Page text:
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When chronic pain sufferers enroll in the outpatient pain management program at the Chronic Pain Care Center of the Rehabilitation Institute of Chicago, they are hoping for a miracle because nothing else has worked.
What they get in the four-week program is a series of group lectures as well as individual work with a physical therapist, occupational therapist, psychologist, and physician. "The pain management program teaches them the tools they can use for the rest of their life," says Elizabeth Granfeldt, RN, CRRN, patient education coordinator at the Chronic Pain Care Center.
Those who enroll in the pain management program usually suffer from chronic low back pain, knee pain, headaches, fibromyalgia, complex regional pain, and myofacial pain syndrome. However, not all chronic pain sufferers are accepted into this program. Every candidate for the program is evaluated, and only those who are motivated to learn and make behavioral changes to control pain are accepted.
Patients who complete the program have follow-up appointments at one month, three months, six months, and one year after completion. At each follow-up appointment, patients are evaluated to determine whether they are putting into practice the things they were taught. For example, the physical therapist will ask them to demonstrate the exercises they learned.
An important part of the program is a series of educational lectures conducted by nurse educators that cover medication, sleep, sex, nutrition, and laughter. These topics all play a part in pain control and quality of life. The information and tips covered in these lectures include the following:
In this lecture, patients learn about endorphins, the body’s natural painkillers. "The body makes these natural painkillers when there are small amounts of pain and stress in a person’s life. Endorphins tend to get slowed down by chronic pain, stress, nicotine, caffeine, and long-term use of narcotics," says Granfeldt. Patients learn how to increase production of endorphins, and one of the main ways to do this is through aerobic activity.
Also covered in the lecture is information on how narcotics and non-narcotics work to reduce pain and what some of their side effects are. The program teaches that the fewer narcotics used for chronic benign pain, the better. "Most are in this program because the narcotics have failed. I tell patients to save the medicine for the bad times," says Granfeldt.
Instead of using medication, patients use such techniques as pacing skills. For example, rather than mowing the whole lawn, they can mow three strips of grass, go inside and use a heat pack for their pain, and then go mow six strips.
Sleep deprivation increases pain, so patients are taught how to sleep well at night. The lecture covers things that interfere with sleep, such as caffeine and nicotine. It also covers sleep hygiene, which encompasses establishing a regular time to go to bed and get up, limiting TV watching and reading in bed because they stimulate the brain, and stopping thoughts from racing when trying to go to sleep by imagining a big stop sign or writing down the thought in a journal and then going back to bed.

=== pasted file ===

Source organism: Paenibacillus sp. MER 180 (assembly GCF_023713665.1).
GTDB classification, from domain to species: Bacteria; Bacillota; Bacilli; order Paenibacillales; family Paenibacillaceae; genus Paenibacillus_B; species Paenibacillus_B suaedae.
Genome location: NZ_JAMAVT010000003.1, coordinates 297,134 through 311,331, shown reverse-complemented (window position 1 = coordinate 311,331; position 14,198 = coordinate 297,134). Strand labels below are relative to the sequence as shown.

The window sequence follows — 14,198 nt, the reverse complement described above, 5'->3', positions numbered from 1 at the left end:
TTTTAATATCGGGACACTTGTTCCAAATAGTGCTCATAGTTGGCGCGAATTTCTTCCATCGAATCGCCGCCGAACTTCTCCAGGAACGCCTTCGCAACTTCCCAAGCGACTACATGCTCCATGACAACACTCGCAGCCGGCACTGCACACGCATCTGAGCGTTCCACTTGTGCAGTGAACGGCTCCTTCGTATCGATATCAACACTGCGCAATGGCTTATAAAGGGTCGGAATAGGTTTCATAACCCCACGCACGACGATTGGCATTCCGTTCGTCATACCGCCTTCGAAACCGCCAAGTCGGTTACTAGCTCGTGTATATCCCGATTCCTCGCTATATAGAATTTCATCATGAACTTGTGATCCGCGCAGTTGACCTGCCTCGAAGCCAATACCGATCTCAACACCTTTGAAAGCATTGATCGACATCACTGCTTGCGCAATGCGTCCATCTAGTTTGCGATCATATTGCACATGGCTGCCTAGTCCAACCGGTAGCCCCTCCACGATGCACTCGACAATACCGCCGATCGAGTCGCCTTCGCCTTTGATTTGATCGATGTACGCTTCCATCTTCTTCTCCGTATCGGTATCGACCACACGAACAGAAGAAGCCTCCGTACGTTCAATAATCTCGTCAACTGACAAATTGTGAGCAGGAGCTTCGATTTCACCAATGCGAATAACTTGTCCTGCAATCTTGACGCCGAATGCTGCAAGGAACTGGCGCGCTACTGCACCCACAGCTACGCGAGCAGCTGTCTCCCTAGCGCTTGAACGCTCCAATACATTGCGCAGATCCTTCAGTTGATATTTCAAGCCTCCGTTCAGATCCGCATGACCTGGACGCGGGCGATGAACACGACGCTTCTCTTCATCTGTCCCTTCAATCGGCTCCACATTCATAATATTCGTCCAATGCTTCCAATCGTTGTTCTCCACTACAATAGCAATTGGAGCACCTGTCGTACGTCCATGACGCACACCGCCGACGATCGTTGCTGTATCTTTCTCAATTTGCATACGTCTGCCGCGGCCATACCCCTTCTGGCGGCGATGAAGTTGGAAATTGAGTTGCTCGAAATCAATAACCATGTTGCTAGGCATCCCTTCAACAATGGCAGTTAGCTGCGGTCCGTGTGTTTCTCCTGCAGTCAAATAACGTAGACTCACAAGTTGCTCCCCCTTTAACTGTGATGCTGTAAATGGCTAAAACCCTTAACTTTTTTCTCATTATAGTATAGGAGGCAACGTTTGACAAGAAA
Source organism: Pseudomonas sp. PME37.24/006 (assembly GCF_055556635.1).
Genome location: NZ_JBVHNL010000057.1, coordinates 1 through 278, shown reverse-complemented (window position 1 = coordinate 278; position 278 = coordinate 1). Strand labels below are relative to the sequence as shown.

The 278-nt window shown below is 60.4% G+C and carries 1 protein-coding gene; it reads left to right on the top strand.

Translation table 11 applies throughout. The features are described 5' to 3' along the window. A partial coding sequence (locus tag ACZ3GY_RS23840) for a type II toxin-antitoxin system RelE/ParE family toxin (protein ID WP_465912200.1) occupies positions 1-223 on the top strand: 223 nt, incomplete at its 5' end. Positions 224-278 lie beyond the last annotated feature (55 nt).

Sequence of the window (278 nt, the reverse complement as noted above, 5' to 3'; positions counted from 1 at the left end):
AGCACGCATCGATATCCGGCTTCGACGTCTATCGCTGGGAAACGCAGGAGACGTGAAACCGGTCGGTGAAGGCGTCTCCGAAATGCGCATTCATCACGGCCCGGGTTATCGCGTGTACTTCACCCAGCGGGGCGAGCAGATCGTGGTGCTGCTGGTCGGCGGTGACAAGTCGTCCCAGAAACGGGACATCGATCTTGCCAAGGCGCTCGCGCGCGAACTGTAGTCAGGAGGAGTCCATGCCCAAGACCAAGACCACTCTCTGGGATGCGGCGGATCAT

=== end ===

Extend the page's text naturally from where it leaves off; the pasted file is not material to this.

During the class, participants also take a bedroom inventory, evaluating lighting, bedding, and other factors that could influence whether or not they get a good night’s sleep.
Chronic pain often impairs people’s sexual activities and therefore their quality of life, which is why the topic is included in the educational lectures. "I emphasize communication and experimentation. People must be willing to talk with their partner and experiment with different sexual techniques and postures. I tell them that almost anything they are learning about therapy, they can apply to sex," says Granfeldt.
This lecture covers the importance of eating a good, balanced diet based on the food guide pyramid. Also covered is a discussion of herbs, because many people ask about herbs and herbal medicines. The policy of the center is that until there is a double-blind placebo-controlled study that shows the value of an herb, the center will not advocate the use of it, says Granfeldt.
Lots of jokes and funny stories are told during this lecture to get participants to laugh. Information on the health benefits of laughter is provided. For example, laughter is good therapy for stress and chronic pain, and it improves circulation.
Each discipline at the Chronic Pain Care Center builds on the education provided at the basic lectures. For example, psychology teaches people how to deal with stress, fear of helplessness, and feelings of loss of control, which are moods that go along with pain.
"In our program, we treat the whole person, not just back or neck pain," says Granfeldt.